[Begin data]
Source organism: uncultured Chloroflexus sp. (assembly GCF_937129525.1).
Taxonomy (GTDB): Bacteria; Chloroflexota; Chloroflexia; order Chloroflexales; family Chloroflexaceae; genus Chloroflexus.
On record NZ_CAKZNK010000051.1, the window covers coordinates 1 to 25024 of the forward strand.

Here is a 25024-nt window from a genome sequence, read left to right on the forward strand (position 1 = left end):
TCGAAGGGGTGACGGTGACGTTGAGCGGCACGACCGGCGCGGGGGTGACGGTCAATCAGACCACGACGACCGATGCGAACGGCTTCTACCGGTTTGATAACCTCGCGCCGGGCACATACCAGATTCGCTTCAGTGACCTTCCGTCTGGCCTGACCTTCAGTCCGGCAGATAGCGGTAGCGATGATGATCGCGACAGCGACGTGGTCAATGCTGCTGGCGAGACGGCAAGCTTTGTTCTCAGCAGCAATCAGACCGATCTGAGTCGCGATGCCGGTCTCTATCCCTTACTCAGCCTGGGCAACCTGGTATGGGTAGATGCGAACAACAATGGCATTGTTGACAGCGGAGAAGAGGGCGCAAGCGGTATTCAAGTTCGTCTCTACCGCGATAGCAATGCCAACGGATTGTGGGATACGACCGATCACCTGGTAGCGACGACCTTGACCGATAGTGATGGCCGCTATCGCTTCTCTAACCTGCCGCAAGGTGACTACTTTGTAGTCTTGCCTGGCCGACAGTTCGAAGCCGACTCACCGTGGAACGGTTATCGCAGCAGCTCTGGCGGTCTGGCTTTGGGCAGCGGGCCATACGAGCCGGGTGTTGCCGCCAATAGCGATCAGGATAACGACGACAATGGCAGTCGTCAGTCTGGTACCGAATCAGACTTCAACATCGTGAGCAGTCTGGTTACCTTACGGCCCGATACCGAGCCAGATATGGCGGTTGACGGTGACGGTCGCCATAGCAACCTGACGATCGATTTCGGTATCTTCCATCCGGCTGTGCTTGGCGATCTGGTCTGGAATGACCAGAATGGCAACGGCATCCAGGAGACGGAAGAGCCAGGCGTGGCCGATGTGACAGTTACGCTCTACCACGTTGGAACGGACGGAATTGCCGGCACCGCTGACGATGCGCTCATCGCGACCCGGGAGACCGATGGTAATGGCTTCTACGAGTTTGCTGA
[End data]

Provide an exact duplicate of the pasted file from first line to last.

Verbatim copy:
Source organism: uncultured Chloroflexus sp. (assembly GCF_937129525.1).
Taxonomy (GTDB): Bacteria; Chloroflexota; Chloroflexia; order Chloroflexales; family Chloroflexaceae; genus Chloroflexus.
On record NZ_CAKZNK010000051.1, the window covers coordinates 1 to 25024 of the forward strand.

Here is a 25024-nt window from a genome sequence, read left to right on the forward strand (position 1 = left end):
TCGAAGGGGTGACGGTGACGTTGAGCGGCACGACCGGCGCGGGGGTGACGGTCAATCAGACCACGACGACCGATGCGAACGGCTTCTACCGGTTTGATAACCTCGCGCCGGGCACATACCAGATTCGCTTCAGTGACCTTCCGTCTGGCCTGACCTTCAGTCCGGCAGATAGCGGTAGCGATGATGATCGCGACAGCGACGTGGTCAATGCTGCTGGCGAGACGGCAAGCTTTGTTCTCAGCAGCAATCAGACCGATCTGAGTCGCGATGCCGGTCTCTATCCCTTACTCAGCCTGGGCAACCTGGTATGGGTAGATGCGAACAACAATGGCATTGTTGACAGCGGAGAAGAGGGCGCAAGCGGTATTCAAGTTCGTCTCTACCGCGATAGCAATGCCAACGGATTGTGGGATACGACCGATCACCTGGTAGCGACGACCTTGACCGATAGTGATGGCCGCTATCGCTTCTCTAACCTGCCGCAAGGTGACTACTTTGTAGTCTTGCCTGGCCGACAGTTCGAAGCCGACTCACCGTGGAACGGTTATCGCAGCAGCTCTGGCGGTCTGGCTTTGGGCAGCGGGCCATACGAGCCGGGTGTTGCCGCCAATAGCGATCAGGATAACGACGACAATGGCAGTCGTCAGTCTGGTACCGAATCAGACTTCAACATCGTGAGCAGTCTGGTTACCTTACGGCCCGATACCGAGCCAGATATGGCGGTTGACGGTGACGGTCGCCATAGCAACCTGACGATCGATTTCGGTATCTTCCATCCGGCTGTGCTTGGCGATCTGGTCTGGAATGACCAGAATGGCAACGGCATCCAGGAGACGGAAGAGCCAGGCGTGGCCGATGTGACAGTTACGCTCTACCACGTTGGAACGGACGGAATTGCCGGCACCGCTGACGATGCGCTCATCGCGACCCGGGAGACCGATGGTAATGGCTTCTACGAGTTTGCTGA